There may be other sub-folders in your Home folder. Some applications that you install on your laptop will create sub-folders in your Home folder to store personal data and files associated with that application. The actual application itself is stored in another location. For most applications, you can change their default save locations if you wish, but always check any sub-folders in your Home folder to see if there is anything in there you want to back up and retain.
What's a default save location?
Some applications have default save locations for files you create using that application. For example, Microsoft Word opens a specific folder in your Home directory the first time you Save a document and every time you select Save As. WSU has already set the default save location of many of the applications that came installed on your EliteBook. For example, the default save location for Word is your Documents folder in your Home directory. When you install applications, a default save location is selected automatically or you are asked to select one during the installation process. You want the default save location to be a folder in your Home directory. For example, when you install Apple iTunes, it will use your Music folder in your Home directory. Sometimes, an application will pick a very strange and out of the way default save location. Keep your eyes on this as you install applications and change the default save location if needed. Also, be careful about deleting or renaming existing folders in your Home directory if they are default save locations for an application. The files you will want to backup are shown in BOLD in the list above. You will not need to backup anything else.
NOTE: You can position the two Finder Windows to be side by side for dragging, but only one Finder Window can be active or in-front at a time.
Finder and File organization
You can use your Finder to view/find the files that you have stored on your computer, on attached devices (such as portable hard drives or flash drives, and in network storage. The Home Directory is where your files are automatically stored.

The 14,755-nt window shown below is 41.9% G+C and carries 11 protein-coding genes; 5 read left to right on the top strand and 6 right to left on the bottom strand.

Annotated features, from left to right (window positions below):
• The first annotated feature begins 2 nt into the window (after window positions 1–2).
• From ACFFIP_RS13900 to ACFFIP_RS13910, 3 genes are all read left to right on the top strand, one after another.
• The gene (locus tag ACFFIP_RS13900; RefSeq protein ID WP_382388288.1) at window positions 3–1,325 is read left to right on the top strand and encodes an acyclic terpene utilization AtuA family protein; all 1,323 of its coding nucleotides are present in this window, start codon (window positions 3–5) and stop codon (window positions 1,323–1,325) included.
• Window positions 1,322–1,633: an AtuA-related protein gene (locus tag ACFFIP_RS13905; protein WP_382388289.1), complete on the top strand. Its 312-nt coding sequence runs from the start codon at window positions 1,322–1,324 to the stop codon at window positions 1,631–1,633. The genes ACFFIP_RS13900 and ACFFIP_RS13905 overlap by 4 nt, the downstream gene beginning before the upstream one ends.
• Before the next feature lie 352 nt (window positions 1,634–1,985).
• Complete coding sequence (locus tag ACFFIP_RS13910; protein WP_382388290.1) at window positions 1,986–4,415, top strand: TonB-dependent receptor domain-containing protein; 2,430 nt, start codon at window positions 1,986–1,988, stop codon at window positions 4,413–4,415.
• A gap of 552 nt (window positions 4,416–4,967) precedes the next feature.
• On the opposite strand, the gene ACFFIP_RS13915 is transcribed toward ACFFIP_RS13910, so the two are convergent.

Your Home Directory consists of eight folders that are referred to as the “root” folder for that “directory.” These root folders include Desktop, Documents, Library, Movies, Music, Pictures, Public, and Sites.
The Desktop folder includes all of the files on the desktop which you see when you start up your Mac and which appears to be underneath this Finder Window. When backing up your important files, you will need to make sure that you back up this “Desktop” folder. See more about backing up below.
The Documents folder is where Microsoft Office applications save your Word, Excel, and PowerPoint files by default. Your iTunes Music go into the Music folder and iPhoto pictures go into the Pictures folder. When you download something, it will automatically be placed inside your Downloads folder.
By clicking the drop down “Cog” button you will have clickable access to creating a New Folder, opening the file, Get Info, and other options for this file or this place in the directory.
Get Info is the used when you would like to modify important attributes of the file. This function can be used to change the name of the file, the file extension, the color label, the icon and security and sharing settings. At the top of every finder window you will find a red, yellow, and a green button. The red button closes the open window. The yellow button reduces the window to your dock. The green button enlarges the size of the window. Below the three buttons you will find a right and left navigation button.
The three buttons to the right of the navigation button control the way that you VIEW your files in the window. You can view them as icons, as a list, in columns of folders and contents, and in Cover Flow.
This View is good for seeing how documents are stored inside the hierarchy of folders on your computer.
It will show you what the actual document selected looks like. If you press your space bar, it will open that item into a full preview.
Creating a Directory or File Organization
Many students create new folders in their Home Directory or inside Documents or other folders to keep class files and personal files organized.
By using a rigid file organization structure you can more easily back-up data.
It will also make it easier to locate and use files for your senior portfolio project.
An example of such a file structure is shown here.